One minor cavil: the charge of “heresy” brought against Joan was just a cover-story, or what intelligence services today would call “disinformation propaganda.” Nobody on either side of the dispute took it seriously. Her death was sought for political reasons by both the English and the Burgundians, and the “heresy trial” was just a sham, very much like the Moscow Purge trials of the 1930s. Compliant clergy went along with the charade, just as they generally do today in the face of governmental power.

    I’d suggest one change in the second stanza, line 7, for metrical purposes:

    Demonic! Under Satan! An apostate!

    By adding the “An” in front of “apostate” you make the meter smooth, which as the line now stands is clunky. The stresses should be:

    u X u X u X u u u X u

    You need this, because the stress on “a – POS – tate” is very strong, and makes up for the three unstressed syllables that proceed it. It gives the line eleven syllables, but that is perfectly acceptable in iambic pentameter.

    Reply
    • Theresa Rodriguez

      Thank you for the much-appreciated history clarification and the suggestion about adding “An” to line 7 of the second stanza, Dr. Salemi. I have asked Evan to amend it.

      Reply
  3. Margaret Coats

    There are many good observations here about Saint Joan and her trial. In fact, I wonder whether this might be, in this centenary year of her canonization, just a portion of a longer work on the saint? I hope so, because the limit on the topic here, and the veneer of contemporary feminism, seem to weaken the treatment of this unique figure.

    “Living well beyond the norms of time” is a splendid line if it means Joan lived by the norms of eternity, but rather dull if it means that she lived by the norms of modernity. If she was waiting for the world to value women in the way most conventional thinking now does, we can offer her a little retrospective sympathy as a victim, but she’s no hero. This poem gives her due credit for fidelity to God and her voices, but also seems to look at her as someone who would face few problems in a present-day court of law. Still, doesn’t fidelity like Joan’s get heroic men and women into trouble today?

    I miss here what was the most remarkable feature of Joan’s trial, noticed as such even by the Pope who vindicated her in what should have been her own lifetime. That inquiry was requested by Joan’s mother, and neighbors who knew her vouched for her goodness. Joan’s uniqueness in the trial by her enemies was her supernatural astuteness. She may have been a simple girl, but the lawyers were utterly unable to trip her up in her answers. Indeed, she forced them to change their line of questioning over and over again.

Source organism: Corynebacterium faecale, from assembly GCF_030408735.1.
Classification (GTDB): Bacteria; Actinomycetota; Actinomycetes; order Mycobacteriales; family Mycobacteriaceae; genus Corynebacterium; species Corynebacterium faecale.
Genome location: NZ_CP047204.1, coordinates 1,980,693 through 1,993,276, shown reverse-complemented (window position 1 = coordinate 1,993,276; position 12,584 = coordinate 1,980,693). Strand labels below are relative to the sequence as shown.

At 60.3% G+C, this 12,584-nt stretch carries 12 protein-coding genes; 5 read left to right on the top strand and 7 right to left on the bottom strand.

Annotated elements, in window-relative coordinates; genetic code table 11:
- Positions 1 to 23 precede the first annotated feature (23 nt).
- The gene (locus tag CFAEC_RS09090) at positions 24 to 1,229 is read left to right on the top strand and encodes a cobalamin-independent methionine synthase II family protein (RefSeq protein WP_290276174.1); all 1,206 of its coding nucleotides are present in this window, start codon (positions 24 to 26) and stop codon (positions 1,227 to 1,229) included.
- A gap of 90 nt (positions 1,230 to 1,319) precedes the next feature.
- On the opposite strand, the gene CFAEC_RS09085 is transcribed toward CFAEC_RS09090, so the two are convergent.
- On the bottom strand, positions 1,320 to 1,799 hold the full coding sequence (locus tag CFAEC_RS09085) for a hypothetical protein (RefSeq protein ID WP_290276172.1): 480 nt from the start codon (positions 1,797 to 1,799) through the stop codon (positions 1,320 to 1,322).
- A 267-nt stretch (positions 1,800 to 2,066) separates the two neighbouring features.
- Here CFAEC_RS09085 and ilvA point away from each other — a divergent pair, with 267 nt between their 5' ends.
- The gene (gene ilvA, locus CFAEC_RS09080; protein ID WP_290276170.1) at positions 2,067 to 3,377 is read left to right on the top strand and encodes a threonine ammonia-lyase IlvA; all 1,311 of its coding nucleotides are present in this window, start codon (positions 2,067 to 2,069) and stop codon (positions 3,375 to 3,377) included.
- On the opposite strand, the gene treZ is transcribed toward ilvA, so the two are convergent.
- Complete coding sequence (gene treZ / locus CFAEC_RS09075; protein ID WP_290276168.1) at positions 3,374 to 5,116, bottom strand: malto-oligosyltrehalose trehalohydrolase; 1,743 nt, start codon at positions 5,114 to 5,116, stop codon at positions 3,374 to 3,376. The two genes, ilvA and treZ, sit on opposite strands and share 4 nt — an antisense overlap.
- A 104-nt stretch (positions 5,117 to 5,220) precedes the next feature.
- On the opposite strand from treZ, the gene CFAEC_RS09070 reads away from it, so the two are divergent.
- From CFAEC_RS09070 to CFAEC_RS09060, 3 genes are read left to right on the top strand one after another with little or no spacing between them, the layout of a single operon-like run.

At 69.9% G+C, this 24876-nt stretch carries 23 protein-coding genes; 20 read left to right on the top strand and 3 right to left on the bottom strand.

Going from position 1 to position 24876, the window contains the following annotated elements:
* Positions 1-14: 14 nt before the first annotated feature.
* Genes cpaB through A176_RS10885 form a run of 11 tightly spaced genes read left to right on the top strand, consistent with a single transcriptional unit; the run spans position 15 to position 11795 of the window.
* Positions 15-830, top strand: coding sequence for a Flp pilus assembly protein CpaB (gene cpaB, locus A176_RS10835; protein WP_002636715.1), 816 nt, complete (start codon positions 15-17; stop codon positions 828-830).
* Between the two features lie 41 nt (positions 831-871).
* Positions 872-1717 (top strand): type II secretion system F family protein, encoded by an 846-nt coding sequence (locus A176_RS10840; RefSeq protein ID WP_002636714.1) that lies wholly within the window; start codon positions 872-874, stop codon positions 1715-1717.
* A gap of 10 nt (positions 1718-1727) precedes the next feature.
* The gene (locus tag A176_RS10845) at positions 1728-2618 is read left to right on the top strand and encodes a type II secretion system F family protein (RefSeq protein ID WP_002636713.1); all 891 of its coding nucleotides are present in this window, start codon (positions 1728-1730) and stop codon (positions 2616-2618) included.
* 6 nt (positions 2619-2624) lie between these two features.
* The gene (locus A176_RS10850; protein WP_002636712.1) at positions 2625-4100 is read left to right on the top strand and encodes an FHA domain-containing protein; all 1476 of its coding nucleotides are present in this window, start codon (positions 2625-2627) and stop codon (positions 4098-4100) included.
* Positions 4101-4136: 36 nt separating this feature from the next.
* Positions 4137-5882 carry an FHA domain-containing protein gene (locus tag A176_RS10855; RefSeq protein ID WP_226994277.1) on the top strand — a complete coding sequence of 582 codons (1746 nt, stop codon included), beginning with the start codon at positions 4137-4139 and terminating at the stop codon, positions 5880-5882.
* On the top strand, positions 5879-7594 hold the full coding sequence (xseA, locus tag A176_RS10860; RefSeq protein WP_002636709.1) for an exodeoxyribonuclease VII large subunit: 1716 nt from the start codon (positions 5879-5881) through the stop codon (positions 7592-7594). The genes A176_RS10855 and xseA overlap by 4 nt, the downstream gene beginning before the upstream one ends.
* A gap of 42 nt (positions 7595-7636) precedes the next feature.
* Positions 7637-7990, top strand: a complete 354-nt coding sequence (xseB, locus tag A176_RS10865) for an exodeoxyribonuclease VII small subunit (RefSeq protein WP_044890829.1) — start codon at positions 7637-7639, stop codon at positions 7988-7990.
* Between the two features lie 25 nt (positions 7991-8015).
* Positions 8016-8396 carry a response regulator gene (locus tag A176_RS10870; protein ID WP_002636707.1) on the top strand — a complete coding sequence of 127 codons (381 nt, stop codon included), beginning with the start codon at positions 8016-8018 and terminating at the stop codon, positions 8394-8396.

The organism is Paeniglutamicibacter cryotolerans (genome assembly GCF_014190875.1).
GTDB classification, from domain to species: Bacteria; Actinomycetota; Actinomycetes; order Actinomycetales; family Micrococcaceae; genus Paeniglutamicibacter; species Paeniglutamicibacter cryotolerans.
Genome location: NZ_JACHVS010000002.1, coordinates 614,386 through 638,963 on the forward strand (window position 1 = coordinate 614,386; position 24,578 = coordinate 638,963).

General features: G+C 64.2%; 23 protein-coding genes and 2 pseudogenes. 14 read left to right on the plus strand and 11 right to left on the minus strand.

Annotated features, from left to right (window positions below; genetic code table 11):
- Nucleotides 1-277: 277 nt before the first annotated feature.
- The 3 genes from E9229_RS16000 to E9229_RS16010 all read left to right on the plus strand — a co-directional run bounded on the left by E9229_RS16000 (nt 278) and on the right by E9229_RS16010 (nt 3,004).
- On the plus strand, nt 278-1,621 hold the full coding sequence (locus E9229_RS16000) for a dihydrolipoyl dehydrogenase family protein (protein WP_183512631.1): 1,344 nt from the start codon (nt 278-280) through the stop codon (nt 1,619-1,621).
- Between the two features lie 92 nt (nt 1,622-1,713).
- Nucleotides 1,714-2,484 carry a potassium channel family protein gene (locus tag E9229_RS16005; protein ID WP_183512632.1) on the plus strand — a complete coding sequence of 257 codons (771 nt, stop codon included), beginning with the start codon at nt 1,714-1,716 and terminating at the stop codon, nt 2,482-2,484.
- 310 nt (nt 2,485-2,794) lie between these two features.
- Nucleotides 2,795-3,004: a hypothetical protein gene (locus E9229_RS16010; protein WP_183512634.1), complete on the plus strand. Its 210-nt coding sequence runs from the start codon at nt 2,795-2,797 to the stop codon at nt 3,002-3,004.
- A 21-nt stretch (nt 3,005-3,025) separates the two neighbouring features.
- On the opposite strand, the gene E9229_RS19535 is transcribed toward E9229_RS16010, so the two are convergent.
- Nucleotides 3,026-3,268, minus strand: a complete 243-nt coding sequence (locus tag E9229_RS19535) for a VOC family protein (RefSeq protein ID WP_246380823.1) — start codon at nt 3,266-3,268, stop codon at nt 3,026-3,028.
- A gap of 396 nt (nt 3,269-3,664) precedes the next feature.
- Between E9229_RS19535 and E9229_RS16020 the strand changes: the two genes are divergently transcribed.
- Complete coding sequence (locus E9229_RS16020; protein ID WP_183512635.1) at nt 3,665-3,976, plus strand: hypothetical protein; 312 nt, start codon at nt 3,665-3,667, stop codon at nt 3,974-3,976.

Patriarchy was not Joan’s foe. She was not a rule-breaker; she testified that at home, she loved women’s work and did it well. Not a modern feminist either, clearly. This poem beautifully quotes her wise lines about the state of her soul–a question that even theologians can stumble over. Joan had the freedom of will that God gave to Eve, but she used it far better. She was not persecuted for free thinking, but because she created practical problems for the captors who were her judges. Fair treatment of such people as Joan is not unlearnable, but it is one of those lessons every generation has to learn again.

    Reply
    • Joseph S. Salemi

      True. Joan was never a feminist in any modern sense of the term. In fact, she would have turned from modern feminism with complete disgust.

      Reply
    • Theresa Rodriguez

      Thank you Margaret for you kind words and thought-provoking comments! I appreciate it very much.

      Reply
  4. C.B. Anderson

    A simple, rather trivial note on diction: in the last line of stanza 5 you wrote “hoard” where “horde” should have been instead. The rest of the poem delves deeper into profound realities than anything else of yours I have read on this site.

    Reply
    • Theresa Rodriguez

      Thank you, C.B., for your correction, I appreciate it very much. I will ask Evan to amend it. And thank you very much for your encouraging comment!

      Reply
  5. Monty

    I applaud you for this mini-epic, Theresa; it’s so beautifully written in every poetic sense.

    Reply